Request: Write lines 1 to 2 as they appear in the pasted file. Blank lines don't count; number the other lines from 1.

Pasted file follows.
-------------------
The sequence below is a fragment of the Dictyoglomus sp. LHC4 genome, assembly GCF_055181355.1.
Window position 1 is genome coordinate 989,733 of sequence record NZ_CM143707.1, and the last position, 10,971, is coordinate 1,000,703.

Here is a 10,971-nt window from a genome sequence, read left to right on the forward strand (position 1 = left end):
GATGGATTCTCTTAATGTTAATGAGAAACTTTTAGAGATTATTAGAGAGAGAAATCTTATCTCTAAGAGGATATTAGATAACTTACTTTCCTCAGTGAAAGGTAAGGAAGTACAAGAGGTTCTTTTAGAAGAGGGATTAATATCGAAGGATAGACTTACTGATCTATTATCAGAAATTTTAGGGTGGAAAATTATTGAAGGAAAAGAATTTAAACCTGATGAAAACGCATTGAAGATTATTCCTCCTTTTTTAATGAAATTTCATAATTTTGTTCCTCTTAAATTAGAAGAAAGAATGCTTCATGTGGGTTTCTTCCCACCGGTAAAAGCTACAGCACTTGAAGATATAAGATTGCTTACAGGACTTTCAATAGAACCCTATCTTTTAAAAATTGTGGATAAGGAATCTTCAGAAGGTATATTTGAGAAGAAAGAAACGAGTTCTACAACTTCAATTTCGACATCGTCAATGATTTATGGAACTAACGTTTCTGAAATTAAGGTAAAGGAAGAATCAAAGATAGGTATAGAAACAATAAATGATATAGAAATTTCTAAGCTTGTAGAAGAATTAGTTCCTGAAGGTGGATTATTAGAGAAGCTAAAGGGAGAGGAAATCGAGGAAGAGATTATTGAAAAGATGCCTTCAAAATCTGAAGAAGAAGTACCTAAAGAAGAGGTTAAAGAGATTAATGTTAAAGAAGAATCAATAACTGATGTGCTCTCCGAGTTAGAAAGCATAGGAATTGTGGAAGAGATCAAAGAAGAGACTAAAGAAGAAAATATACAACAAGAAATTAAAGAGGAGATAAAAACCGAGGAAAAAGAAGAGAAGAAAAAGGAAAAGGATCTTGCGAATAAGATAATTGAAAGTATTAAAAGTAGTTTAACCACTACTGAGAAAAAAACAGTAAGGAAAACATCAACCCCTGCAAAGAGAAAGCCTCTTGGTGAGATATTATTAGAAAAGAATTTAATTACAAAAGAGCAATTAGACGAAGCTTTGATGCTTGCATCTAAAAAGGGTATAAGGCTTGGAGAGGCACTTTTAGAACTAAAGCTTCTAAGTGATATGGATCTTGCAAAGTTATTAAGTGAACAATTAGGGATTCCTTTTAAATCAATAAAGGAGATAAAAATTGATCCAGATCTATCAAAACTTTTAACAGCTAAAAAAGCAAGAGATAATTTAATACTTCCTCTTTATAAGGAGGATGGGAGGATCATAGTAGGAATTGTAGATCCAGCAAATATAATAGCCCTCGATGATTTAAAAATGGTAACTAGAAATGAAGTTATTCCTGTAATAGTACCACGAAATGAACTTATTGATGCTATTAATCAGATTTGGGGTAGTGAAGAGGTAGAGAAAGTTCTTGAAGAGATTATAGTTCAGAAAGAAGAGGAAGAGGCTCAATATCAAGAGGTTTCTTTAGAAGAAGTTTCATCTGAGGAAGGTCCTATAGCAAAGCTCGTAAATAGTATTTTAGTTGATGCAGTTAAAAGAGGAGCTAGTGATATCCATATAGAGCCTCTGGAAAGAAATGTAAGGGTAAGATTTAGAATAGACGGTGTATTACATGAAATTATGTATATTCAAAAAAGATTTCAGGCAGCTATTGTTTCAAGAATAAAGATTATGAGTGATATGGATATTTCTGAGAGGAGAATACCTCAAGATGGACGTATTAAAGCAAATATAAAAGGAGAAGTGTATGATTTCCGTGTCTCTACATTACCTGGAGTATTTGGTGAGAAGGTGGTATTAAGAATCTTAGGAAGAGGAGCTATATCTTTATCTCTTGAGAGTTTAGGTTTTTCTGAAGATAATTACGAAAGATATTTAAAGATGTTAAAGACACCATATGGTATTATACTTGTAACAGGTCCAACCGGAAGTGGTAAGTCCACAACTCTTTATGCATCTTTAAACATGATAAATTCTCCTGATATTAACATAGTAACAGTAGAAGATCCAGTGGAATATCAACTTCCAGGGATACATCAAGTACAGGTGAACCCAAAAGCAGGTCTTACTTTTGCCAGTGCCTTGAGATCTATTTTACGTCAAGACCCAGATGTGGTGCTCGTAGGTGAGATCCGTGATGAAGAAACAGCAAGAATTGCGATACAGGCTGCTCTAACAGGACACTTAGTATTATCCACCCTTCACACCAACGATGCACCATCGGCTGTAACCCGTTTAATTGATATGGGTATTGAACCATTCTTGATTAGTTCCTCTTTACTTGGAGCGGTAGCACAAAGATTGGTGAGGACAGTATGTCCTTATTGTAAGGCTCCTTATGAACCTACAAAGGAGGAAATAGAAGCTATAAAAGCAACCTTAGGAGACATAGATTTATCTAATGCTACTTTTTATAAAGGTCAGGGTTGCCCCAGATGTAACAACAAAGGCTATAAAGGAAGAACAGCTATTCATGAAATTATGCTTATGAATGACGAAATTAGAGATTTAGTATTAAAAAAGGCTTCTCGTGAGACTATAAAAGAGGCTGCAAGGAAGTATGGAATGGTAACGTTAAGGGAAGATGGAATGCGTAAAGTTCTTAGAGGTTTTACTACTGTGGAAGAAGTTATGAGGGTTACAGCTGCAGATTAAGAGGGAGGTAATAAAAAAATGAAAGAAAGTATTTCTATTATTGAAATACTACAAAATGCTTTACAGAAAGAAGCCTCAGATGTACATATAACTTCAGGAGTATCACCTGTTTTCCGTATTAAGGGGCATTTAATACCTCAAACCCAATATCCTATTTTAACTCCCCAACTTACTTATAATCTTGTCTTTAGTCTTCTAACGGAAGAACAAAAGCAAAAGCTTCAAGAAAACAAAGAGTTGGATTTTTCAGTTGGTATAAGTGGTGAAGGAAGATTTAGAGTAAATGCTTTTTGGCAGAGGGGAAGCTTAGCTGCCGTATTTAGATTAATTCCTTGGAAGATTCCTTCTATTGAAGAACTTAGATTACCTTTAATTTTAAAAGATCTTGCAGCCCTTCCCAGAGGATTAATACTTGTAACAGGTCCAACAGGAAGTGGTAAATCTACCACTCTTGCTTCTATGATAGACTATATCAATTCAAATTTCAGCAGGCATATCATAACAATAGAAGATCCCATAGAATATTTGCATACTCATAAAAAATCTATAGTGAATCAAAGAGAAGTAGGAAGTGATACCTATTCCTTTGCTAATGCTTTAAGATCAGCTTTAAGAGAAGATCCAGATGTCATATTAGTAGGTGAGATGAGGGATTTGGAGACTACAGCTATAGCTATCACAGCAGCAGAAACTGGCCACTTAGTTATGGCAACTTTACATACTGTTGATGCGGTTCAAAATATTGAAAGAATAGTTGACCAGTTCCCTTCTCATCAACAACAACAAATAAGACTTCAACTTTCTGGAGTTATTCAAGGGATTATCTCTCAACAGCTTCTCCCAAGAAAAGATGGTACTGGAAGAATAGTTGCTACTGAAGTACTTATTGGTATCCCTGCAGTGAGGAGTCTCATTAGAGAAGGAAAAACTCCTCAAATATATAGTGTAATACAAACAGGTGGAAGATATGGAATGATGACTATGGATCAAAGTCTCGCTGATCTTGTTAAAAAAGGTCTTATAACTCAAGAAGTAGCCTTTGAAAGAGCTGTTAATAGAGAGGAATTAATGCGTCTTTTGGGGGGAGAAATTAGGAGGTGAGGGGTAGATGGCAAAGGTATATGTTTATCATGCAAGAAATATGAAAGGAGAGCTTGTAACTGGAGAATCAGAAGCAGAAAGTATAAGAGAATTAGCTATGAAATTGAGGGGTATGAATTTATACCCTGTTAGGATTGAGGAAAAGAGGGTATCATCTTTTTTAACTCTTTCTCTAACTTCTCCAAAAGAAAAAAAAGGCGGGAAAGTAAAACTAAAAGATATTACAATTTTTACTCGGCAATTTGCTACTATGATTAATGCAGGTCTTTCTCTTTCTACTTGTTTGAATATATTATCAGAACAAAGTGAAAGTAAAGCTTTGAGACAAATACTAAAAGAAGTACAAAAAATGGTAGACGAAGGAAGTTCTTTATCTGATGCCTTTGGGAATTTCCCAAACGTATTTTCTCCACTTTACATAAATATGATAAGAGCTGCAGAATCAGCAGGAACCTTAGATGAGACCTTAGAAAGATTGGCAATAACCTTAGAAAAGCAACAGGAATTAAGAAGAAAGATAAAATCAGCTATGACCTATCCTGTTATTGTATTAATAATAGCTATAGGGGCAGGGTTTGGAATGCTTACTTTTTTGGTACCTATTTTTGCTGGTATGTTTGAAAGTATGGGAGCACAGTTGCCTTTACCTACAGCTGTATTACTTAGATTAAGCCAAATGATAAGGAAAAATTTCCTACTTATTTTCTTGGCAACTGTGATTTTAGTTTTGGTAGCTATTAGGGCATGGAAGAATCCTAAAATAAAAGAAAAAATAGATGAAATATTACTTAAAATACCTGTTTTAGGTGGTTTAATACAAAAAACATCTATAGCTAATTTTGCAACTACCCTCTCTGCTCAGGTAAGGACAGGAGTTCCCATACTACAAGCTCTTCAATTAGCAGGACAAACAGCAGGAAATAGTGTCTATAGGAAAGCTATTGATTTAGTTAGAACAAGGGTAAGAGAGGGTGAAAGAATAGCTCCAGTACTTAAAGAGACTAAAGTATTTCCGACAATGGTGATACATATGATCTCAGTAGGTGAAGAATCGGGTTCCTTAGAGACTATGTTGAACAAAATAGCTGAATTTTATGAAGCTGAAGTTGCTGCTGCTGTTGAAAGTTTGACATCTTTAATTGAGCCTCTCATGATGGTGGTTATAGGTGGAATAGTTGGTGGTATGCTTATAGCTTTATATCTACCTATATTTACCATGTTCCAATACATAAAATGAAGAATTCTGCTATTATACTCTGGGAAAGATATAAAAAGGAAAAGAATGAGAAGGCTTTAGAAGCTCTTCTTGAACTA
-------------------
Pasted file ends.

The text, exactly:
The sequence below is a fragment of the Dictyoglomus sp. LHC4 genome, assembly GCF_055181355.1.
Window position 1 is genome coordinate 989,733 of sequence record NZ_CM143707.1, and the last position, 10,971, is coordinate 1,000,703.